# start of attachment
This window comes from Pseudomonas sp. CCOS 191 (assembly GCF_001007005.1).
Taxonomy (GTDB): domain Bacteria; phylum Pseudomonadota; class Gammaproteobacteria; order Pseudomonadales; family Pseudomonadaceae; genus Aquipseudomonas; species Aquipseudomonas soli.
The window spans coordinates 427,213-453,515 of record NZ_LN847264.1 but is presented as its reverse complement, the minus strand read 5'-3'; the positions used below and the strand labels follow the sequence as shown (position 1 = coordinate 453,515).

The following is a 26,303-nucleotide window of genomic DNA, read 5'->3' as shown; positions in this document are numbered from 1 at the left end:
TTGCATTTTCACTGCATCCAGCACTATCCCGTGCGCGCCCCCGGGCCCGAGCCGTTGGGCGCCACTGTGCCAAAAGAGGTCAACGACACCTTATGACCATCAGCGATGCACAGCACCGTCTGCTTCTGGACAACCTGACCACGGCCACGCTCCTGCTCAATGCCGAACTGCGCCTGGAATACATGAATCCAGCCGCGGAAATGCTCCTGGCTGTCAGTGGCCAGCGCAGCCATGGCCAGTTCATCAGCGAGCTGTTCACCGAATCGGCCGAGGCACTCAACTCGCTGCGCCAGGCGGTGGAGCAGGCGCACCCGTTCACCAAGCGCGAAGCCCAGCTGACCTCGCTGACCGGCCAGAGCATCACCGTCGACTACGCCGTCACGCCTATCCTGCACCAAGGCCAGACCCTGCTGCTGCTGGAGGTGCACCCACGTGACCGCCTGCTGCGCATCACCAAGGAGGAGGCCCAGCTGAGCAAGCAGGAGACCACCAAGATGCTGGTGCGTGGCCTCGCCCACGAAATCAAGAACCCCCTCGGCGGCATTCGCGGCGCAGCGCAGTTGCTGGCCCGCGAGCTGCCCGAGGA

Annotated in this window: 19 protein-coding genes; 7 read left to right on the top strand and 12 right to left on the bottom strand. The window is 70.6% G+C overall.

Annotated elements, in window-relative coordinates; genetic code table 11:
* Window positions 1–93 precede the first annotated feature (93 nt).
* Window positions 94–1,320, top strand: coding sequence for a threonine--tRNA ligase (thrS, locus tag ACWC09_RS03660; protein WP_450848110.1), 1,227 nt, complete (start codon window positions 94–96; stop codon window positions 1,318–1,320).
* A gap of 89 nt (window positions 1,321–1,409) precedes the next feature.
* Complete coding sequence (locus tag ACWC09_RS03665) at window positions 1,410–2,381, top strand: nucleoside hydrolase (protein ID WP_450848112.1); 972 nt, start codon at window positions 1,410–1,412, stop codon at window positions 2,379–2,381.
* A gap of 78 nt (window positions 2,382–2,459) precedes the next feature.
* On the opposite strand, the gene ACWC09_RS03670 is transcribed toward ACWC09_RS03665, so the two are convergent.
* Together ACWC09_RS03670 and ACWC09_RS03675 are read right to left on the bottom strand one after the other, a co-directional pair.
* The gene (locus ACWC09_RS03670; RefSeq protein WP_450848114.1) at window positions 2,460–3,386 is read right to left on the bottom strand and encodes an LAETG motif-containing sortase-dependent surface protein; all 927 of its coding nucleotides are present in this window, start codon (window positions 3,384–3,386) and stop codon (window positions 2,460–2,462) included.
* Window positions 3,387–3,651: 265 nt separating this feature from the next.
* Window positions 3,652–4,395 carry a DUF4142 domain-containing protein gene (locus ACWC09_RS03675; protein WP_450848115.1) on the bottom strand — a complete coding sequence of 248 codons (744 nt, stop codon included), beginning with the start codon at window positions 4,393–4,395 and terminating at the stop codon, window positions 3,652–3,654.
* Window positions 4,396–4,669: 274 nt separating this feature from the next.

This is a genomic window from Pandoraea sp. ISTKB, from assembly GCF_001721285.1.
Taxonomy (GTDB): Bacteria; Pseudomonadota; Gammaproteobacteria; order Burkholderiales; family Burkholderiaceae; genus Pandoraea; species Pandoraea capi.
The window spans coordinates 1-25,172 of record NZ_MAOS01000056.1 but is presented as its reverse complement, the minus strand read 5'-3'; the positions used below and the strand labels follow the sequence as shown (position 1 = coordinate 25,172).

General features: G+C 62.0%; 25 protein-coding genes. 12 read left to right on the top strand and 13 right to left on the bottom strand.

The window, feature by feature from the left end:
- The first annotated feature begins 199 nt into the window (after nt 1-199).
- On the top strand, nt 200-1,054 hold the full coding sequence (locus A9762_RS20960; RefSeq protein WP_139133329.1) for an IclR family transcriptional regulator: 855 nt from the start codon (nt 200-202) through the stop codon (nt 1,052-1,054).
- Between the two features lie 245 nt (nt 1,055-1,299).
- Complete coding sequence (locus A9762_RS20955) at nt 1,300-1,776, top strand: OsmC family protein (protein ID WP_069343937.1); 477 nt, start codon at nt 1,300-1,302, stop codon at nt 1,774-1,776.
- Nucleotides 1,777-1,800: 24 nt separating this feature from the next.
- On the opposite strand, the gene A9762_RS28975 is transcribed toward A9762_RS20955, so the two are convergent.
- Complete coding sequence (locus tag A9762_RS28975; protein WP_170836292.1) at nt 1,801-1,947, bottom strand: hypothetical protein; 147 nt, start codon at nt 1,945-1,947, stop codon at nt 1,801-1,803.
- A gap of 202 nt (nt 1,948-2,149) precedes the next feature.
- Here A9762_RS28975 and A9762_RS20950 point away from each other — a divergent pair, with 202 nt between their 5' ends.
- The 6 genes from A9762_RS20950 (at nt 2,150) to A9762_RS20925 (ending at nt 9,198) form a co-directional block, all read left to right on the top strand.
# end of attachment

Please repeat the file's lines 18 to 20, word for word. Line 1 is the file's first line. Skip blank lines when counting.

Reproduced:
* Window positions 4,396–4,669: 274 nt separating this feature from the next.

This is a genomic window from Pandoraea sp. ISTKB, from assembly GCF_001721285.1.
Taxonomy (GTDB): Bacteria; Pseudomonadota; Gammaproteobacteria; order Burkholderiales; family Burkholderiaceae; genus Pandoraea; species Pandoraea capi.